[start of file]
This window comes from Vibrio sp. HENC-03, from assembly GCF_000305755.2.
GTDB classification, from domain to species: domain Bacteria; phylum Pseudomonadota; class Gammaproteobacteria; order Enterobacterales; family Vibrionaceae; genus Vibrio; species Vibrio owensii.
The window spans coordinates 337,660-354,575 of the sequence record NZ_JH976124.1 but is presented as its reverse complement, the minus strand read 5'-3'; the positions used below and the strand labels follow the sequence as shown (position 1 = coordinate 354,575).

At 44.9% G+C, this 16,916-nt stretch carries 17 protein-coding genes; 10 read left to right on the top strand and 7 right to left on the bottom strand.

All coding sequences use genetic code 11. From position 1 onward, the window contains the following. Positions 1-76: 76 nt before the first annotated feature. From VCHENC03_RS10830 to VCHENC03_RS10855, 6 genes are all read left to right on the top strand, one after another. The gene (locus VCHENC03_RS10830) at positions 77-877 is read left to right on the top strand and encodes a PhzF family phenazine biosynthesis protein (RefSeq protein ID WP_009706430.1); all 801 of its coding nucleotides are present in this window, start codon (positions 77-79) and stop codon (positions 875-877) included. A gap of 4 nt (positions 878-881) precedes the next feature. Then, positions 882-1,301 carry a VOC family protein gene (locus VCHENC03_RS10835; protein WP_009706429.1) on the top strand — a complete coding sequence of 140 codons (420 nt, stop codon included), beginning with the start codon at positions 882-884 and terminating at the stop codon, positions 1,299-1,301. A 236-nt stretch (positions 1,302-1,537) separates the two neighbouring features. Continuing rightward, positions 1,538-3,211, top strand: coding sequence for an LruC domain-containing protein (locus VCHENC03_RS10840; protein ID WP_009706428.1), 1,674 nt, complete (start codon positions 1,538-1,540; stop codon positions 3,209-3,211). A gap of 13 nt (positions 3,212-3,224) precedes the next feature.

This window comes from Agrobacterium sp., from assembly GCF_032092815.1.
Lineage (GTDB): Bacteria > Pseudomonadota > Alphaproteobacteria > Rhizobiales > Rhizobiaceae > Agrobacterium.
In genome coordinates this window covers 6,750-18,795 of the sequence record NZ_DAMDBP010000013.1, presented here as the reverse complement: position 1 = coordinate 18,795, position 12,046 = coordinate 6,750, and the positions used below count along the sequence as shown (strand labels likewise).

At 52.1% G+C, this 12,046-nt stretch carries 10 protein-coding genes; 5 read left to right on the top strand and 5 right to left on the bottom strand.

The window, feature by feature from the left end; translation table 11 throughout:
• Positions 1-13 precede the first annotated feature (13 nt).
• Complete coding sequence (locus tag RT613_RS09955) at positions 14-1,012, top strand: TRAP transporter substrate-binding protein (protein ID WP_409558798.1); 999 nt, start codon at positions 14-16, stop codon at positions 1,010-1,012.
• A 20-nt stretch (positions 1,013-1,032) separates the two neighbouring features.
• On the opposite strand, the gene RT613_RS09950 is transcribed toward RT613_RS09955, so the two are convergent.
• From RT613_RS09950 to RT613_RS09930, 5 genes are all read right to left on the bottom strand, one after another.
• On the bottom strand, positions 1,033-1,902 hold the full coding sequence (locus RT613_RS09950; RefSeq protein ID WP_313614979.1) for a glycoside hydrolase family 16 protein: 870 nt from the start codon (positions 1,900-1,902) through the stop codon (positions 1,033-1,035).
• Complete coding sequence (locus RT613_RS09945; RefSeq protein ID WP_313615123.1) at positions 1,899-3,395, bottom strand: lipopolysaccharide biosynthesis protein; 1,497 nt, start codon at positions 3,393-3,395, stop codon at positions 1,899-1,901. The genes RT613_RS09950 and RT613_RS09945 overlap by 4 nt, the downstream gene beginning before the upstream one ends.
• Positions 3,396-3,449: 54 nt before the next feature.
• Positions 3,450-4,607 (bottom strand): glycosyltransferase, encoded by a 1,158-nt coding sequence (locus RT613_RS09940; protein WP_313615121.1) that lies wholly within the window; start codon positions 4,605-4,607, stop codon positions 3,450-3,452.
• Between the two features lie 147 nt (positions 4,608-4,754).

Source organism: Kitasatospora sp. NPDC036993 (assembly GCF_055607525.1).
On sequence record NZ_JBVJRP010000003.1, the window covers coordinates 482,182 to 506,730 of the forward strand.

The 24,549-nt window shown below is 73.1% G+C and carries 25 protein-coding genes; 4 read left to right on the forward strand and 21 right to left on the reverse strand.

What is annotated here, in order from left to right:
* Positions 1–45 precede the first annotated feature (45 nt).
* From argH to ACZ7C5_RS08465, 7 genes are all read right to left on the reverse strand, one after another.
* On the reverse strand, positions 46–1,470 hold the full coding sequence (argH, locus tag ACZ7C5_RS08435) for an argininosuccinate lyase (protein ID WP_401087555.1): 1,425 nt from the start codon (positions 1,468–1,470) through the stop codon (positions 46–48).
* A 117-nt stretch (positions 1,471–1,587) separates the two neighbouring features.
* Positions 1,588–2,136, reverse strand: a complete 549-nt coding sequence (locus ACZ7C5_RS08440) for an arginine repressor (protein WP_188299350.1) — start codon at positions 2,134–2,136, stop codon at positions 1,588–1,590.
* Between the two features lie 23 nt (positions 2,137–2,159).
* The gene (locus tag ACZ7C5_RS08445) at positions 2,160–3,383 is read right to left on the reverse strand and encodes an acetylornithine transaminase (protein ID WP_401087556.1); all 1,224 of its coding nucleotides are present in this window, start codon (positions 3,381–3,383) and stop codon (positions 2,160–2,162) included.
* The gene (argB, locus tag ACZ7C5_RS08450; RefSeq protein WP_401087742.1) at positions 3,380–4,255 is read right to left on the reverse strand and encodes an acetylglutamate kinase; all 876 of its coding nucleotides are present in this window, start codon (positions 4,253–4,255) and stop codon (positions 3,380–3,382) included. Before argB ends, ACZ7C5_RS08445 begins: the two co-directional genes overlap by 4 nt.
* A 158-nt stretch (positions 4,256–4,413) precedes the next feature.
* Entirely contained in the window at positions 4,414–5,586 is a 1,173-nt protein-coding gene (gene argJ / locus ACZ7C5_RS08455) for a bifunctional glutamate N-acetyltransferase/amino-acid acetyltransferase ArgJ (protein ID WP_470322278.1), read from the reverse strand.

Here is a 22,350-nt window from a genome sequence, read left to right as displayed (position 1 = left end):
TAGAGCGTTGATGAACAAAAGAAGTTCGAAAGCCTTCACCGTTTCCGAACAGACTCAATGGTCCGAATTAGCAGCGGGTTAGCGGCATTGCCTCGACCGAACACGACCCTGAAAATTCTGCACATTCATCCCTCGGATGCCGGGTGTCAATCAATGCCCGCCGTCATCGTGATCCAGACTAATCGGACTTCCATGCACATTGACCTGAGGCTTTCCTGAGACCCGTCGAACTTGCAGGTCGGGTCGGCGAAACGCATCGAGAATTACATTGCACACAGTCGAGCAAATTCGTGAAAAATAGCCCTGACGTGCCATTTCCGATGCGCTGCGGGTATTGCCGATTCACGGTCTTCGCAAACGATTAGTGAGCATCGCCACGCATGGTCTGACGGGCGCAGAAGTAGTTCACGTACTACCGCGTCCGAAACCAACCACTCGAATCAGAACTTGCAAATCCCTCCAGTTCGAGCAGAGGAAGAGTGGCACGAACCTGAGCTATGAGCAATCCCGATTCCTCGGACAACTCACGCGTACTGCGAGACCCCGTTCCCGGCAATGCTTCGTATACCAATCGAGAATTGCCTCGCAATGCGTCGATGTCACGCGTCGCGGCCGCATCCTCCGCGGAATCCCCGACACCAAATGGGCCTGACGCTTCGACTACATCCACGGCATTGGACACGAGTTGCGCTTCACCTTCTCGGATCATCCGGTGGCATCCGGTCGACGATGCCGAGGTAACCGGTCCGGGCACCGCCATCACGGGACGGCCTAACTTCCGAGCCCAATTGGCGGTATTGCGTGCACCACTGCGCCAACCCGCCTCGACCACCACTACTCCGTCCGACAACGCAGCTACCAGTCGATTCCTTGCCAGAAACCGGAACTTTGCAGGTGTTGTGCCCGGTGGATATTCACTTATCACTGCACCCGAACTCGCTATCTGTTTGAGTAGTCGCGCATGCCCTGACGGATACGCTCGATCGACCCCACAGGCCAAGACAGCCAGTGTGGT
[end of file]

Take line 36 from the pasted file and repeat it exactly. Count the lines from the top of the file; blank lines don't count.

TAGAGCGTTGATGAACAAAAGAAGTTCGAAAGCCTTCACCGTTTCCGAACAGACTCAATGGTCCGAATTAGCAGCGGGTTAGCGGCATTGCCTCGACCGAACACGACCCTGAAAATTCTGCACATTCATCCCTCGGATGCCGGGTGTCAATCAATGCCCGCCGTCATCGTGATCCAGACTAATCGGACTTCCATGCACATTGACCTGAGGCTTTCCTGAGACCCGTCGAACTTGCAGGTCGGGTCGGCGAAACGCATCGAGAATTACATTGCACACAGTCGAGCAAATTCGTGAAAAATAGCCCTGACGTGCCATTTCCGATGCGCTGCGGGTATTGCCGATTCACGGTCTTCGCAAACGATTAGTGAGCATCGCCACGCATGGTCTGACGGGCGCAGAAGTAGTTCACGTACTACCGCGTCCGAAACCAACCACTCGAATCAGAACTTGCAAATCCCTCCAGTTCGAGCAGAGGAAGAGTGGCACGAACCTGAGCTATGAGCAATCCCGATTCCTCGGACAACTCACGCGTACTGCGAGACCCCGTTCCCGGCAATGCTTCGTATACCAATCGAGAATTGCCTCGCAATGCGTCGATGTCACGCGTCGCGGCCGCATCCTCCGCGGAATCCCCGACACCAAATGGGCCTGACGCTTCGACTACATCCACGGCATTGGACACGAGTTGCGCTTCACCTTCTCGGATCATCCGGTGGCATCCGGTCGACGATGCCGAGGTAACCGGTCCGGGCACCGCCATCACGGGACGGCCTAACTTCCGAGCCCAATTGGCGGTATTGCGTGCACCACTGCGCCAACCCGCCTCGACCACCACTACTCCGTCCGACAACGCAGCTACCAGTCGATTCCTTGCCAGAAACCGGAACTTTGCAGGTGTTGTGCCCGGTGGATATTCACTTATCACTGCACCCGAACTCGCTATCTGTTTGAGTAGTCGCGCATGCCCTGACGGATACGCTCGATCGACCCCACAGGCCAAGACAGCCAGTGTGGT